Starting salary inflation softens to 34-month low in January

Jo Thompson Recruitment contributes to the Report on Jobs, a comprehensive guide on the UK labour market that is drafted by KPMG and the Recruitment & Employment Confederation (REC), compiled by IHS Markit. The monthly report is built upon survey data from recruitment consultancies and employers, who share insights on the latest and most pressing labour market trends for the UK.

In the latest UK Report on Jobs, the REC, KPMG, and IHS Markit recorded that starting salary growth eases amid further rise in staff supply. Sustained and sharp drop in permanent placements, while temp billings fall slightly.

Commenting on the latest survey results, Jon Holt, Chief Executive and Senior Partner of KPMG in the UK, said:

“We’re starting the year with the labour market remaining tight overall, though we are seeing the number of job seekers increasing as demand softens.

“The skills gap is part of this story. We know the UK’s ambition is for technology to drive productivity and economic growth, and yet we still face a shortfall in skilled tech talent. If the UK is serious about equipping the workforce for a modern digital economy, we need Government and business working together and investing in reskilling and upskilling.

“All eyes will now be on the Chancellor’s upcoming Budget, and while recruiters and businesses would no doubt welcome any further cuts in payroll tax costs, they will also be hoping for a bit of policy stability during an election year.”

Neil Carberry, REC Chief Executive, said:

“The labour market’s resilience is a great strength of the British economy – but it can’t last for ever without sustained economic growth. Pay has normalised, inflation is dropping and the hiring market has been cooling for a year now – it’s high time that the Bank of England starts releasing the brake pedal on our economy.

“The Chancellor has the perfect opportunity in the Spring Budget to give some clear signals on growth. A long-term plan to tackle skills and labour shortages, economic inactivity and weak productivity is essential. A Spring Budget full of practical steps on skills, welfare to work and the cost of doing business will help hugely.

“We can get the wheels of investment turning by recognising that the people stuff matters as much as capital expenditure. Investment in new industries and technologies such as green skills and AI is great and necessary, but we must get more of firms thinking about how they organise work, and how to build new skills to fuel local economies across the UK.”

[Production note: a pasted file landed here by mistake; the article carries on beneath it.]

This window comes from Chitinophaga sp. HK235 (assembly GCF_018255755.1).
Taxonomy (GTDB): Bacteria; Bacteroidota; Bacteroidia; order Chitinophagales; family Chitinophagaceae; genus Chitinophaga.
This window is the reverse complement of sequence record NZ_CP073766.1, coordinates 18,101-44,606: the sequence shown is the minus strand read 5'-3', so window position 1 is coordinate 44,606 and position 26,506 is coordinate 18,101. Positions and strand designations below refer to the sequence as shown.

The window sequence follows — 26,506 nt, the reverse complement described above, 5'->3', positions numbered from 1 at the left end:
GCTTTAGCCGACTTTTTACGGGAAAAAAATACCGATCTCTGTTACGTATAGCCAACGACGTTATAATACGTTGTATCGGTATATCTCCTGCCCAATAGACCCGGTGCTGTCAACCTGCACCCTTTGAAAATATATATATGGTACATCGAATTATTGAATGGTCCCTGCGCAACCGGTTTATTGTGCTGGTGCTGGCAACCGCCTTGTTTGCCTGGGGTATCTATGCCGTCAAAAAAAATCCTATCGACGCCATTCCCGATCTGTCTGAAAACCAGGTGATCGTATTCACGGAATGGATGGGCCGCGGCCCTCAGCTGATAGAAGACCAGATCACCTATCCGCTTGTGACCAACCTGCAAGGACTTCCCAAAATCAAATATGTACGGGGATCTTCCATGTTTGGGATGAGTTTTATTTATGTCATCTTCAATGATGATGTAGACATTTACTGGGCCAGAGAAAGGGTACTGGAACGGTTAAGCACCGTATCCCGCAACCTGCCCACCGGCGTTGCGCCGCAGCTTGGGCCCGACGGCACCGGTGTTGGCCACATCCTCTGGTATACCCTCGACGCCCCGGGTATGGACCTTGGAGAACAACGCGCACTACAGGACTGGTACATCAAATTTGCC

Executive Summary

The Report on Jobs is unique in providing the most comprehensive guide to the UK labour market, drawing on original survey data provided by recruitment consultancies and employers to provide the first indication each month of labour market trends.

The main findings for January are:

Uncertainty over the outlook continues to constrain hiring

The latest survey of recruitment agencies across the UK revealed a further drop in hiring activity at the start of 2024, particularly for permanent workers. Notably, permanent staff appointments fell at a sharp and accelerated pace, while temp billings fell only slightly. There were frequent reports that businesses had often paused recruitment plans due to the subdued economic environment, while fewer vacancies also dampened staff placements.

Overall demand for workers falls for third month running

Total vacancies across the UK declined again during January, albeit marginally. Demand for staff has now weakened in four of the past five months, driven by a sustained reduction in permanent job opportunities. Meanwhile, temp vacancies expanded at the slowest rate since November 2020 and only slightly.

Permanent salary inflation slips to 34-month low…

Although starting salary inflation remained sharp in January, the latest increase in pay was the softest recorded since March 2021 and slower than the series average. Temp wage growth quickened slightly to a five-month high, but was also below the historical trend. According to recruiters, competition for suitably-skilled staff amid a strong inflationary environment continued to push pay rates higher. However, there were also reports that pressure on client budgets had limited overall increases in pay.